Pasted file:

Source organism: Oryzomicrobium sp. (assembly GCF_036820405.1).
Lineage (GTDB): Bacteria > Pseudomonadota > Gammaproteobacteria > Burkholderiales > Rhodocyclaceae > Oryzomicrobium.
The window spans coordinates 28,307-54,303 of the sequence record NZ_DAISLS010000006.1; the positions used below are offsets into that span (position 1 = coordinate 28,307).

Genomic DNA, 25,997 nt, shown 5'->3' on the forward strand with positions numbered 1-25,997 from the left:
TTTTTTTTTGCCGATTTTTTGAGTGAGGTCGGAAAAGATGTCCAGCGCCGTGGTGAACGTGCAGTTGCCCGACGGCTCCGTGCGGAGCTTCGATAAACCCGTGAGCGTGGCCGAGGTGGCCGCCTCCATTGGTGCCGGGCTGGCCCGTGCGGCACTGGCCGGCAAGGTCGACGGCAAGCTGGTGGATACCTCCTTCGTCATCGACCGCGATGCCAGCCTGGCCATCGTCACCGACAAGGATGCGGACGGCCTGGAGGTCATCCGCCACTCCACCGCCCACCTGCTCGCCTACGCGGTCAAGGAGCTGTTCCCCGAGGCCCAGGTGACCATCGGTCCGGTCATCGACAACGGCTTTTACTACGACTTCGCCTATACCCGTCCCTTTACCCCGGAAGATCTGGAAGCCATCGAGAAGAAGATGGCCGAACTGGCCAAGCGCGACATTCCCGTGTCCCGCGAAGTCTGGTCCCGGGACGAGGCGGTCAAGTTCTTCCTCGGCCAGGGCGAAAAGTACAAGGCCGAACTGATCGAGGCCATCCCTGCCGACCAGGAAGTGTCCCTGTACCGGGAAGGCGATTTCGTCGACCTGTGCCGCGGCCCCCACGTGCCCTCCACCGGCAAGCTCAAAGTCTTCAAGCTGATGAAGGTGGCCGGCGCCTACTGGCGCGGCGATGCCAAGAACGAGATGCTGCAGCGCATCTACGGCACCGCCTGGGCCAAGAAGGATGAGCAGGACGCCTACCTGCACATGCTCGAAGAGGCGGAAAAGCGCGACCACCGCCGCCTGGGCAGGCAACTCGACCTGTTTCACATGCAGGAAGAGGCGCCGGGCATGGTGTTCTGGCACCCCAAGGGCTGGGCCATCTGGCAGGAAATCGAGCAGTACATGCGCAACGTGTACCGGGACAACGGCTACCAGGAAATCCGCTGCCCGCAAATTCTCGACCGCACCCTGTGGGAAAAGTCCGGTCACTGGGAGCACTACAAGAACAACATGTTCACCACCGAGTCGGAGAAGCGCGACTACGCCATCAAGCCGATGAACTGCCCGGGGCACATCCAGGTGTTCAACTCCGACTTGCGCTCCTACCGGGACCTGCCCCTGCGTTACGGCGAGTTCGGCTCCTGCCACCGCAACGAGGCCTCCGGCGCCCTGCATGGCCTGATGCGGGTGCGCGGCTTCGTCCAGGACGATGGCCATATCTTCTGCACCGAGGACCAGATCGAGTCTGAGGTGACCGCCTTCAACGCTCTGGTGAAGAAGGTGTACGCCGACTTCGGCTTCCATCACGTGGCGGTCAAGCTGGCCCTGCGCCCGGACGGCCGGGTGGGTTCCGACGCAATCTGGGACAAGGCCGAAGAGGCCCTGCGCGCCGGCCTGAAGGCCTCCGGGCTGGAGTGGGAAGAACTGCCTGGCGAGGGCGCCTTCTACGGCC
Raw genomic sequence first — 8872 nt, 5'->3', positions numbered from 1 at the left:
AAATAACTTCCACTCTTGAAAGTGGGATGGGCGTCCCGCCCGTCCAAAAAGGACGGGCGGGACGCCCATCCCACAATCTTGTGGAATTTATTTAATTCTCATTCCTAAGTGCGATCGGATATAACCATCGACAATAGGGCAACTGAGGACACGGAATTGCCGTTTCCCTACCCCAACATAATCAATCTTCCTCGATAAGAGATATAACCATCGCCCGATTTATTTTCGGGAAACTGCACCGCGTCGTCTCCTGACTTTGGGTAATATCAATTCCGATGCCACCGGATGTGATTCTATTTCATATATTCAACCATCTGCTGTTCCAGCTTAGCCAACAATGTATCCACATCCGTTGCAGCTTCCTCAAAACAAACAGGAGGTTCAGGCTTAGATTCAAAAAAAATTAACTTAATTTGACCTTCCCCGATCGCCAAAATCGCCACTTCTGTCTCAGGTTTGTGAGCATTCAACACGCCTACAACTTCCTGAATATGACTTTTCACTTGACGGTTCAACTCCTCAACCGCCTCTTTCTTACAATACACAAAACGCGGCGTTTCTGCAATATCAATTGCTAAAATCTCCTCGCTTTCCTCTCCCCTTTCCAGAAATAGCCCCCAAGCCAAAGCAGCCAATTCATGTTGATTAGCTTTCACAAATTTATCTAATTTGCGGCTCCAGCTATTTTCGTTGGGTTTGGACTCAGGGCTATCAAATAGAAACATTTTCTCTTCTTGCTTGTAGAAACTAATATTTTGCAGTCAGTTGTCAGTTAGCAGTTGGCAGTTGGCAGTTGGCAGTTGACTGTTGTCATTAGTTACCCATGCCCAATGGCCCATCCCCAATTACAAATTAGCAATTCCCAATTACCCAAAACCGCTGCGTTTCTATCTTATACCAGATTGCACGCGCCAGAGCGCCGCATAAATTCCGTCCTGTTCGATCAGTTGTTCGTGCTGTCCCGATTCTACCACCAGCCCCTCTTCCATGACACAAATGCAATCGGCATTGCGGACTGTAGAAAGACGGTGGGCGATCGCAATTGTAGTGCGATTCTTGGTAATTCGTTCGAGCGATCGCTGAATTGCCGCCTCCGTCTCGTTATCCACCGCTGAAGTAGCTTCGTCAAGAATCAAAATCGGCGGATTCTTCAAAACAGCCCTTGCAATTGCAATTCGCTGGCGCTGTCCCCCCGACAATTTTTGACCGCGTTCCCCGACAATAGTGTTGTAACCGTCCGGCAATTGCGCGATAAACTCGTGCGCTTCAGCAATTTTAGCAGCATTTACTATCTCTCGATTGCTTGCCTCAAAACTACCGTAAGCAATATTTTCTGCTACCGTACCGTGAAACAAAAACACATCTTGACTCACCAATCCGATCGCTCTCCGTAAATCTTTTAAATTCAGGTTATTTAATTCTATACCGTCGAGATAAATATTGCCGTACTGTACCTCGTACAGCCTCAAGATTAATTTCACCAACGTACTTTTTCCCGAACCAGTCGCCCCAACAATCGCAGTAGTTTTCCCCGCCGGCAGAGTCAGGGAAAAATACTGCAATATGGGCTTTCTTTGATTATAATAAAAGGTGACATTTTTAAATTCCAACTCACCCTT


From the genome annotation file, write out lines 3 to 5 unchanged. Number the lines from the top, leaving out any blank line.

The window spans coordinates 28,307-54,303 of the sequence record NZ_DAISLS010000006.1; the positions used below are offsets into that span (position 1 = coordinate 28,307).

Genomic DNA, 25,997 nt, shown 5'->3' on the forward strand with positions numbered 1-25,997 from the left:
TTTTTTTTTGCCGATTTTTTGAGTGAGGTCGGAAAAGATGTCCAGCGCCGTGGTGAACGTGCAGTTGCCCGACGGCTCCGTGCGGAGCTTCGATAAACCCGTGAGCGTGGCCGAGGTGGCCGCCTCCATTGGTGCCGGGCTGGCCCGTGCGGCACTGGCCGGCAAGGTCGACGGCAAGCTGGTGGATACCTCCTTCGTCATCGACCGCGATGCCAGCCTGGCCATCGTCACCGACAAGGATGCGGACGGCCTGGAGGTCATCCGCCACTCCACCGCCCACCTGCTCGCCTACGCGGTCAAGGAGCTGTTCCCCGAGGCCCAGGTGACCATCGGTCCGGTCATCGACAACGGCTTTTACTACGACTTCGCCTATACCCGTCCCTTTACCCCGGAAGATCTGGAAGCCATCGAGAAGAAGATGGCCGAACTGGCCAAGCGCGACATTCCCGTGTCCCGCGAAGTCTGGTCCCGGGACGAGGCGGTCAAGTTCTTCCTCGGCCAGGGCGAAAAGTACAAGGCCGAACTGATCGAGGCCATCCCTGCCGACCAGGAAGTGTCCCTGTACCGGGAAGGCGATTTCGTCGACCTGTGCCGCGGCCCCCACGTGCCCTCCACCGGCAAGCTCAAAGTCTTCAAGCTGATGAAGGTGGCCGGCGCCTACTGGCGCGGCGATGCCAAGAACGAGATGCTGCAGCGCATCTACGGCACCGCCTGGGCCAAGAAGGATGAGCAGGACGCCTACCTGCACATGCTCGAAGAGGCGGAAAAGCGCGACCACCGCCGCCTGGGCAGGCAACTCGACCTGTTTCACATGCAGGAAGAGGCGCCGGGCATGGTGTTCTGGCACCCCAAGGGCTGGGCCATCTGGCAGGAAATCGAGCAGTACATGCGCAACGTGTACCGGGACAACGGCTACCAGGAAATCCGCTGCCCGCAAATTCTCGACCGCACCCTGTGGGAAAAGTCCGGTCACTGGGAGCACTACAAGAACAACATGTTCACCACCGAGTCGGAGAAGCGCGACTACGCCATCAAGCCGATGAACTGCCCGGGGCACATCCAGGTGTTCAACTCCGACTTGCGCTCCTACCGGGACCTGCCCCTGCGTTACGGCGAGTTCGGCTCCTGCCACCGCAACGAGGCCTCCGGCGCCCTGCATGGCCTGATGCGGGTGCGCGGCTTCGTCCAGGACGATGGCCATATCTTCTGCACCGAGGACCAGATCGAGTCTGAGGTGACCGCCTTCAACGCTCTGGTGAAGAAGGTGTACGCCGACTTCGGCTTCCATCACGTGGCGGTCAAGCTGGCCCTGCGCCCGGACGGCCGGGTGGGTTCCGACGCAATCTGGGACAAGGCCGAAGAGGCCCTGCGCGCCGGCCTGAAGGCCTCCGGGCTGGAGTGGGAAGAACTGCCTGGCGAGGGCGCCTTCTACGGCC